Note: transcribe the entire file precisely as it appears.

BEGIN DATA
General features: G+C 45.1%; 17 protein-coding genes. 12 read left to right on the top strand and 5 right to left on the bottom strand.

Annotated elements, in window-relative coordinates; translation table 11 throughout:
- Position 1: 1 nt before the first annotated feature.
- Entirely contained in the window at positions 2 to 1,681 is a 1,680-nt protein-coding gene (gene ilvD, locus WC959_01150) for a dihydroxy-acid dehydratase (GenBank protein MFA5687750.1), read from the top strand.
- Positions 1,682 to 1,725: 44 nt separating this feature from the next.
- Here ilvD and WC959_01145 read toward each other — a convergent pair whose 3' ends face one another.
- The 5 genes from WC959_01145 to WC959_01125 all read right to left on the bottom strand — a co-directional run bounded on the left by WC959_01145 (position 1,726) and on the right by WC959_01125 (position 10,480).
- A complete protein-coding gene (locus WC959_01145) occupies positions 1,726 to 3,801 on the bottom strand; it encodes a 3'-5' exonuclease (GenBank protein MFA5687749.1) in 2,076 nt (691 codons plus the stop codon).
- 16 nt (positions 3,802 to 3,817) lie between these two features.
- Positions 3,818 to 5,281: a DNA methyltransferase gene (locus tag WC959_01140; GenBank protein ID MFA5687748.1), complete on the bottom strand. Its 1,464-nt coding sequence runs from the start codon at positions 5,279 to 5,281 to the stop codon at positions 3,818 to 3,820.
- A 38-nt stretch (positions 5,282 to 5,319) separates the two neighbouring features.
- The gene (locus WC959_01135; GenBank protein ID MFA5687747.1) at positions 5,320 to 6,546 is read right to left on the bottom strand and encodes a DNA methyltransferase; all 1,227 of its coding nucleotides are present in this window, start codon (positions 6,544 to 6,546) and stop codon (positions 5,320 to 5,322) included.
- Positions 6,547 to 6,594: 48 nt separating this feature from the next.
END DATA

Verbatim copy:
General features: G+C 45.1%; 17 protein-coding genes. 12 read left to right on the top strand and 5 right to left on the bottom strand.

Annotated elements, in window-relative coordinates; translation table 11 throughout:
- Position 1: 1 nt before the first annotated feature.
- Entirely contained in the window at positions 2 to 1,681 is a 1,680-nt protein-coding gene (gene ilvD, locus WC959_01150) for a dihydroxy-acid dehydratase (GenBank protein MFA5687750.1), read from the top strand.
- Positions 1,682 to 1,725: 44 nt separating this feature from the next.
- Here ilvD and WC959_01145 read toward each other — a convergent pair whose 3' ends face one another.
- The 5 genes from WC959_01145 to WC959_01125 all read right to left on the bottom strand — a co-directional run bounded on the left by WC959_01145 (position 1,726) and on the right by WC959_01125 (position 10,480).
- A complete protein-coding gene (locus WC959_01145) occupies positions 1,726 to 3,801 on the bottom strand; it encodes a 3'-5' exonuclease (GenBank protein MFA5687749.1) in 2,076 nt (691 codons plus the stop codon).
- 16 nt (positions 3,802 to 3,817) lie between these two features.
- Positions 3,818 to 5,281: a DNA methyltransferase gene (locus tag WC959_01140; GenBank protein ID MFA5687748.1), complete on the bottom strand. Its 1,464-nt coding sequence runs from the start codon at positions 5,279 to 5,281 to the stop codon at positions 3,818 to 3,820.
- A 38-nt stretch (positions 5,282 to 5,319) separates the two neighbouring features.
- The gene (locus WC959_01135; GenBank protein ID MFA5687747.1) at positions 5,320 to 6,546 is read right to left on the bottom strand and encodes a DNA methyltransferase; all 1,227 of its coding nucleotides are present in this window, start codon (positions 6,544 to 6,546) and stop codon (positions 5,320 to 5,322) included.
- Positions 6,547 to 6,594: 48 nt separating this feature from the next.